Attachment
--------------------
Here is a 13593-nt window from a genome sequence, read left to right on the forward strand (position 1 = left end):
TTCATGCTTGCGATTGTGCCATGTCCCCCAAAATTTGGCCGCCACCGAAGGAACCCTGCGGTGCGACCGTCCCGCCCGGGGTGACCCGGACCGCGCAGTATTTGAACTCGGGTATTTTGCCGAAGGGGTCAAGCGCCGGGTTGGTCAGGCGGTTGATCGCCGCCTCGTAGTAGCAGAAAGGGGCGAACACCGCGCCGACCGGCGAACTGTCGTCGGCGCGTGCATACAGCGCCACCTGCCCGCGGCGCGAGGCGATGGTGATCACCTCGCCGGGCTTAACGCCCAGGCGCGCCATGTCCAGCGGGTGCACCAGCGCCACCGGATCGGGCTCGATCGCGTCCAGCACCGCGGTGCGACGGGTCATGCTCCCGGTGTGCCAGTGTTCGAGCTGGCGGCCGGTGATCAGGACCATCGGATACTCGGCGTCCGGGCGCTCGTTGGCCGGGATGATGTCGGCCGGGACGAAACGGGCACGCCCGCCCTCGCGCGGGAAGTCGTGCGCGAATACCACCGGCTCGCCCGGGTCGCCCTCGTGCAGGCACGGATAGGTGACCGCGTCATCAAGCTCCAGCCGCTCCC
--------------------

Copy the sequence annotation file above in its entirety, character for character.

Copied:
Here is a 13593-nt window from a genome sequence, read left to right on the forward strand (position 1 = left end):
TTCATGCTTGCGATTGTGCCATGTCCCCCAAAATTTGGCCGCCACCGAAGGAACCCTGCGGTGCGACCGTCCCGCCCGGGGTGACCCGGACCGCGCAGTATTTGAACTCGGGTATTTTGCCGAAGGGGTCAAGCGCCGGGTTGGTCAGGCGGTTGATCGCCGCCTCGTAGTAGCAGAAAGGGGCGAACACCGCGCCGACCGGCGAACTGTCGTCGGCGCGTGCATACAGCGCCACCTGCCCGCGGCGCGAGGCGATGGTGATCACCTCGCCGGGCTTAACGCCCAGGCGCGCCATGTCCAGCGGGTGCACCAGCGCCACCGGATCGGGCTCGATCGCGTCCAGCACCGCGGTGCGACGGGTCATGCTCCCGGTGTGCCAGTGTTCGAGCTGGCGGCCGGTGATCAGGACCATCGGATACTCGGCGTCCGGGCGCTCGTTGGCCGGGATGATGTCGGCCGGGACGAAACGGGCACGCCCGCCCTCGCGCGGGAAGTCGTGCGCGAATACCACCGGCTCGCCCGGGTCGCCCTCGTGCAGGCACGGATAGGTGACCGCGTCATCAAGCTCCAGCCGCTCCC